(Rick Manning) – Senator Marco Rubio spoke and voted against it, warning, “Members, you are about to vote to give 60 votes and cut off debate on a nominee that has ignored a congressional subpoena from the House on information relevant to his background and to his qualifications for this office.”
In spite of the direct evidence that Tom Perez should not be entrusted with the Labor Secretary Cabinet post, six Republicans joined all 54 Democrats in giving him the 60 votes needed to close debate on his nomination.
The Republicans, Senators John McCain (Ariz.), Lisa Murkowski (Alaska), Susan Collins (Maine), Lamar Alexander (Tenn.), Bob Corker (Tenn.), and Mark Kirk (Ill.), knew what they were voting for, yet because they blinked in the face of Senate Majority Leader Reid’s filibuster bullying, chose for Senate comity over stopping a disastrous nominee.
Less than three weeks since he took office the chickens are already coming home to roost.
Somewhat surprisingly the first place to experience the heavy hand of Perez’ radical activism is California, and specifically, Democrat Governor Jerry Brown.
According to the Santa Barbara Independent, “Perez notified Brown that the Department of Labor remained ‘concerned’ the reform bill ‘diminishes the substantive rights of transit employees under current collective bargaining agreements and narrows the future scope of collective bargaining over pensions.’ Because of that concern, the Department of Labor has declined to green-light the release of the funds. At the same time, it has taken no action and issued no formal ruling.”
The notification is significant because California has been grappling with reining in overly generous public employee pensions that have been negotiated over the years by public employee unions who have been the political kingpins of the state for at least a decade.
Finally, California state finances became so dire in 2012, the Democratic controlled legislature and Democrat Governor Brown were forced to act.
Brown hailed these actions at the time writing, “This is the biggest rollback to public pension benefits in the history of California pensions,” said Governor Brown. “We’re lowering benefits to what they were before I was Governor the first time and reducing costs by up to $55 billion in PERS and billions more in other local pension systems. Under the new rules, employers and employees alike are going to contribute their fair share of the costs, resulting in a more sustainable system.”
Now, in his first couple of weeks on the job, Labor Secretary Perez has put this reform in jeopardy through his demand that transit workers be given a waiver from it using a little known power to stop federal funding of projects if they don’t receive Labor Department certification.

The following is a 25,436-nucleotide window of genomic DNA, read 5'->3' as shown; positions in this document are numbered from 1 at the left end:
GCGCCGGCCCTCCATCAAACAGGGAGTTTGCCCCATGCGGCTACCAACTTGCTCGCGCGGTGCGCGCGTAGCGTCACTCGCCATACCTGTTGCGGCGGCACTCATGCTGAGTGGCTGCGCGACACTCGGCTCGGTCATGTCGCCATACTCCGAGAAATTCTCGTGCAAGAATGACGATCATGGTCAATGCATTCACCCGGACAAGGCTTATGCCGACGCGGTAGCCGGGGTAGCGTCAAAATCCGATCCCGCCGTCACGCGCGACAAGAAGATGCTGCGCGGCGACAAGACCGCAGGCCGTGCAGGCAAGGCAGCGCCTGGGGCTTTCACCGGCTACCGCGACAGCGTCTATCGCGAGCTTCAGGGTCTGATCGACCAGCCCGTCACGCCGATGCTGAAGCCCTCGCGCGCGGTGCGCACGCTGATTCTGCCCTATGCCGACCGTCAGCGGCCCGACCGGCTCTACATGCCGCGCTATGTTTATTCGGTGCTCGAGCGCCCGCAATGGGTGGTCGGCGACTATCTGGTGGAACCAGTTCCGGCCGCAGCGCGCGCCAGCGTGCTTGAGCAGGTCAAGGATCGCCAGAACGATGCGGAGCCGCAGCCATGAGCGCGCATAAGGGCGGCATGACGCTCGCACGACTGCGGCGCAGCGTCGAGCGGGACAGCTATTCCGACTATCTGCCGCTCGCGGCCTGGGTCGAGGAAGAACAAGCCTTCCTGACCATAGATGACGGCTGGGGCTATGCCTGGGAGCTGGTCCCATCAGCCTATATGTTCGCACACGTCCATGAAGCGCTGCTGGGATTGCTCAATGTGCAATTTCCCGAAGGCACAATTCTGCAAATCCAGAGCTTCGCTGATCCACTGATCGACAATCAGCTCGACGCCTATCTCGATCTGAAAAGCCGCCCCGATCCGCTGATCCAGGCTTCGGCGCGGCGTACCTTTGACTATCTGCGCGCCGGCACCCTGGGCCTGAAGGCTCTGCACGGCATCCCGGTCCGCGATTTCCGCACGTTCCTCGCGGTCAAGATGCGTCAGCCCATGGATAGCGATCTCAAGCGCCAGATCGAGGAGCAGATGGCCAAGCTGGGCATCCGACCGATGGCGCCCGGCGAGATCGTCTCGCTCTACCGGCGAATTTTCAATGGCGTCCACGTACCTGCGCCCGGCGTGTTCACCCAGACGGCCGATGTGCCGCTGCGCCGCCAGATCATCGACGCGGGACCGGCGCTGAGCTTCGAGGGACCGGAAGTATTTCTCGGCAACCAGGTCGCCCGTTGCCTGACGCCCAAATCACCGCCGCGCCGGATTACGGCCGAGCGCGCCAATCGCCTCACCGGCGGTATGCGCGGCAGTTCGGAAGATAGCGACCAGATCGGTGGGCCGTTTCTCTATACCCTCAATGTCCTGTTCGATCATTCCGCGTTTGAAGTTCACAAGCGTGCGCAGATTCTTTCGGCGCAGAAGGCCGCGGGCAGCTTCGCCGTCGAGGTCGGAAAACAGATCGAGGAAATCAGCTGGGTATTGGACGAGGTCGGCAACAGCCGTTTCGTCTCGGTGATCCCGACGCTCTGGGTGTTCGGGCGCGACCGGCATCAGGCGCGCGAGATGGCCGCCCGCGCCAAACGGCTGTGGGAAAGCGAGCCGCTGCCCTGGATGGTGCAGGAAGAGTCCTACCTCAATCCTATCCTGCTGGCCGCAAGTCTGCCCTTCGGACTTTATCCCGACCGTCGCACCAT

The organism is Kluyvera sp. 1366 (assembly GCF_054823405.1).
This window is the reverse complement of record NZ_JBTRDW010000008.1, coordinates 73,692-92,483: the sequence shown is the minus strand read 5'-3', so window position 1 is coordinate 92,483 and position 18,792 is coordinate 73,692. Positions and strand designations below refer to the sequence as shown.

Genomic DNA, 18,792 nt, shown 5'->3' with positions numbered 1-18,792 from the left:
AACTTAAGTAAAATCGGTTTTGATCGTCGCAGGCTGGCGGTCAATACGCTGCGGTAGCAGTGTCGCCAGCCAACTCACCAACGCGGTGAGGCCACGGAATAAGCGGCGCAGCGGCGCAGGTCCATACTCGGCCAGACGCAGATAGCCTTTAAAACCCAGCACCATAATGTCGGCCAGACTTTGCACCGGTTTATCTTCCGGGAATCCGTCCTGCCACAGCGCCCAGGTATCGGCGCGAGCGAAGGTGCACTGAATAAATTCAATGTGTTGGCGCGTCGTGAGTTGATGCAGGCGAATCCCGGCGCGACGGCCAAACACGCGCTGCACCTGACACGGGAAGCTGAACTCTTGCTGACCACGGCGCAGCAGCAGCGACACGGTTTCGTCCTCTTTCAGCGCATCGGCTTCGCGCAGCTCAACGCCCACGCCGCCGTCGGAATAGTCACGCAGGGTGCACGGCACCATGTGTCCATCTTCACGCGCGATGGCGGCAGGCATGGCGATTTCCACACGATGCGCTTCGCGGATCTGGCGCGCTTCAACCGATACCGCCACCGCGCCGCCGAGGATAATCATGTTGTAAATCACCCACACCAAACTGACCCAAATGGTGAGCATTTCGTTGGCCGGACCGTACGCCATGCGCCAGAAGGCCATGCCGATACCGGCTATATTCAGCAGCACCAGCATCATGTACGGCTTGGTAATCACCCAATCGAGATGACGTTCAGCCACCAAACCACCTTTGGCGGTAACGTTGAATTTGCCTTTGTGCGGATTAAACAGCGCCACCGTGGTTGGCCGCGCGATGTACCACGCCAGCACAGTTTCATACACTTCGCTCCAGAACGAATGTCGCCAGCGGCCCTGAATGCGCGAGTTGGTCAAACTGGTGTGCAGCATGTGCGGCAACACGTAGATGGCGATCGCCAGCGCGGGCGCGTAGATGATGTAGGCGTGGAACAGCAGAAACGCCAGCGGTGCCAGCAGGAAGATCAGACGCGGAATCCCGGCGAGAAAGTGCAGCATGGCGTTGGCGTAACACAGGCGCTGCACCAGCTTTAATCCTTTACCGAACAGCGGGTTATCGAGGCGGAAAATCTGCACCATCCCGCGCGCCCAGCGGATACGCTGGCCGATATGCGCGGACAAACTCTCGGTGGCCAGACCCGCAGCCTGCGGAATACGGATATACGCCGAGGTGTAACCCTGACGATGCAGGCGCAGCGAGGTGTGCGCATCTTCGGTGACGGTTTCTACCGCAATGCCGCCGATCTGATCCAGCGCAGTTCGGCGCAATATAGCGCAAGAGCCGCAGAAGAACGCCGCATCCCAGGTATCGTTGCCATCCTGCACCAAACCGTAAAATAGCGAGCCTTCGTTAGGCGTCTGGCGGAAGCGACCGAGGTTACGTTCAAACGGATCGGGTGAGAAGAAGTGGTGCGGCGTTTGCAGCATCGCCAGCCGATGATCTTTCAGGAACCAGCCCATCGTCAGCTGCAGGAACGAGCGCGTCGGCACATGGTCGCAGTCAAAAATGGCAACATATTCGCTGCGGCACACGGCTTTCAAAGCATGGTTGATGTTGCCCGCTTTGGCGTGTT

Perez has given Brown two weeks to resolve the Perez created crisis to his satisfaction in spite of pleas from Santa Barbara Democrat Representative Lois Capps and the local Teamsters Union to release the funds.
Perhaps House Democrats should have paid attention when Perez ignored their Republican counterparts’ legal subpoena for information as it appears his disdain for anyone who seeks to rein in his power cuts across party lines.
One thing is clear. Perez is just beginning to stretch the boundaries of his authority, and it should surprise no one in Washington, D.C.
Tennessee’s Alexander whose flannel shirts and pick- up truck are getting dusted off for their every six year campaign swing of next year voted against Perez coming out of the Senate’s Health, Education, Labor and Pensions Committee charging, “To preserve a favorite legal theory, Mr. Perez orchestrated a quid pro quo arrangement between the Department of Justice and the city of St. Paul in which the department agreed to drop two cases in exchange for the city withdrawing a case, the Magner case before the Supreme Court.”
Alexander continued, “Mr. Perez’ involvement in this whole deal seems to me an extraordinary amount of wheeling and dealing outside the normal responsibilities of the Assistant Attorney General of the Civil Rights.”
But on the only vote that counted, the vote on whether to filibuster Perez’ ascension to his throne, Alexander blinked. He will tell constituents that he voted against Perez in both Committee and for confirmation, but the truth is, he and his five Republican colleagues who voted against the filibuster, own everything done by Perez over the next three and a half years.
Unfortunately, the rest of the country will pay the price for the decision of these six Republicans and their 54 Democrat colleagues to rubber stamp a nominee who is not only willing to ignore Congress, but to use his power to threaten state pension reforms in perhaps the most liberal state in the nation.
With this start, Senators of both political parties may discover just how disruptive a Department that reaches into every workplace in America can be.
But at least they stopped the fighting in the Senate.
(Mr. Manning (@rmanning957) is the Vice President of Public Policy and Communications for Americans for Limited Government)